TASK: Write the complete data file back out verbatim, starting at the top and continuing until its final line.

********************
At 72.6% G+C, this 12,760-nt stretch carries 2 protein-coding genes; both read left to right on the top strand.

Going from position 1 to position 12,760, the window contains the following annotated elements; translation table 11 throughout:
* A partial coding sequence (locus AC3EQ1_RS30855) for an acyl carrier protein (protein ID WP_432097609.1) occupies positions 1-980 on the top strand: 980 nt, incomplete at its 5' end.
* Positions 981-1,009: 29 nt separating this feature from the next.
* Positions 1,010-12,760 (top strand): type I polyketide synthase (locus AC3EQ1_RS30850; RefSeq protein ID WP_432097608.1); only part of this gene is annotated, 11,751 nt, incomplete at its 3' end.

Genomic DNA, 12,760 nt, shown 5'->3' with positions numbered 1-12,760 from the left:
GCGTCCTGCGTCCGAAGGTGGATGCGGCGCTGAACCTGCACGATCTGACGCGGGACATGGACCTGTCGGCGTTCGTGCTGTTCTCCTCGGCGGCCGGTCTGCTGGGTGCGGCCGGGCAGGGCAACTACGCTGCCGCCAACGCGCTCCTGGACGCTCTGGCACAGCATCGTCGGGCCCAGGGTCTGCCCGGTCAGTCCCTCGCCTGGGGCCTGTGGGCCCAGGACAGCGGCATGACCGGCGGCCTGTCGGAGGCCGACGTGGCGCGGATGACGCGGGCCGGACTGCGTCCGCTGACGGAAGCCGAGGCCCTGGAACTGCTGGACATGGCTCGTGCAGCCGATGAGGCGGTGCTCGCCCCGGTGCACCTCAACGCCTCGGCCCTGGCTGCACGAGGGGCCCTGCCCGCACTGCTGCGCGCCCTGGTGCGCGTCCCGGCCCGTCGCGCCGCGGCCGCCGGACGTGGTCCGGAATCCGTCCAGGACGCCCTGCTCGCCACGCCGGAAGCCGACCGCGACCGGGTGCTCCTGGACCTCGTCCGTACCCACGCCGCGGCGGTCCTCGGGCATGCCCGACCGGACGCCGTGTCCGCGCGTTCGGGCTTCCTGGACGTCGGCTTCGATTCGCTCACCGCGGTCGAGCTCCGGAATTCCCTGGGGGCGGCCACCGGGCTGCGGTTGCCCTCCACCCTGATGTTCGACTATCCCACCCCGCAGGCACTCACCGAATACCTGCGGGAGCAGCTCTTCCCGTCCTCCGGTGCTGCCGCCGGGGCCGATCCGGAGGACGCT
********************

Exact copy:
At 72.6% G+C, this 12,760-nt stretch carries 2 protein-coding genes; both read left to right on the top strand.

Going from position 1 to position 12,760, the window contains the following annotated elements; translation table 11 throughout:
* A partial coding sequence (locus AC3EQ1_RS30855) for an acyl carrier protein (protein ID WP_432097609.1) occupies positions 1-980 on the top strand: 980 nt, incomplete at its 5' end.
* Positions 981-1,009: 29 nt separating this feature from the next.
* Positions 1,010-12,760 (top strand): type I polyketide synthase (locus AC3EQ1_RS30850; RefSeq protein ID WP_432097608.1); only part of this gene is annotated, 11,751 nt, incomplete at its 3' end.

Genomic DNA, 12,760 nt, shown 5'->3' with positions numbered 1-12,760 from the left:
GCGTCCTGCGTCCGAAGGTGGATGCGGCGCTGAACCTGCACGATCTGACGCGGGACATGGACCTGTCGGCGTTCGTGCTGTTCTCCTCGGCGGCCGGTCTGCTGGGTGCGGCCGGGCAGGGCAACTACGCTGCCGCCAACGCGCTCCTGGACGCTCTGGCACAGCATCGTCGGGCCCAGGGTCTGCCCGGTCAGTCCCTCGCCTGGGGCCTGTGGGCCCAGGACAGCGGCATGACCGGCGGCCTGTCGGAGGCCGACGTGGCGCGGATGACGCGGGCCGGACTGCGTCCGCTGACGGAAGCCGAGGCCCTGGAACTGCTGGACATGGCTCGTGCAGCCGATGAGGCGGTGCTCGCCCCGGTGCACCTCAACGCCTCGGCCCTGGCTGCACGAGGGGCCCTGCCCGCACTGCTGCGCGCCCTGGTGCGCGTCCCGGCCCGTCGCGCCGCGGCCGCCGGACGTGGTCCGGAATCCGTCCAGGACGCCCTGCTCGCCACGCCGGAAGCCGACCGCGACCGGGTGCTCCTGGACCTCGTCCGTACCCACGCCGCGGCGGTCCTCGGGCATGCCCGACCGGACGCCGTGTCCGCGCGTTCGGGCTTCCTGGACGTCGGCTTCGATTCGCTCACCGCGGTCGAGCTCCGGAATTCCCTGGGGGCGGCCACCGGGCTGCGGTTGCCCTCCACCCTGATGTTCGACTATCCCACCCCGCAGGCACTCACCGAATACCTGCGGGAGCAGCTCTTCCCGTCCTCCGGTGCTGCCGCCGGGGCCGATCCGGAGGACGCT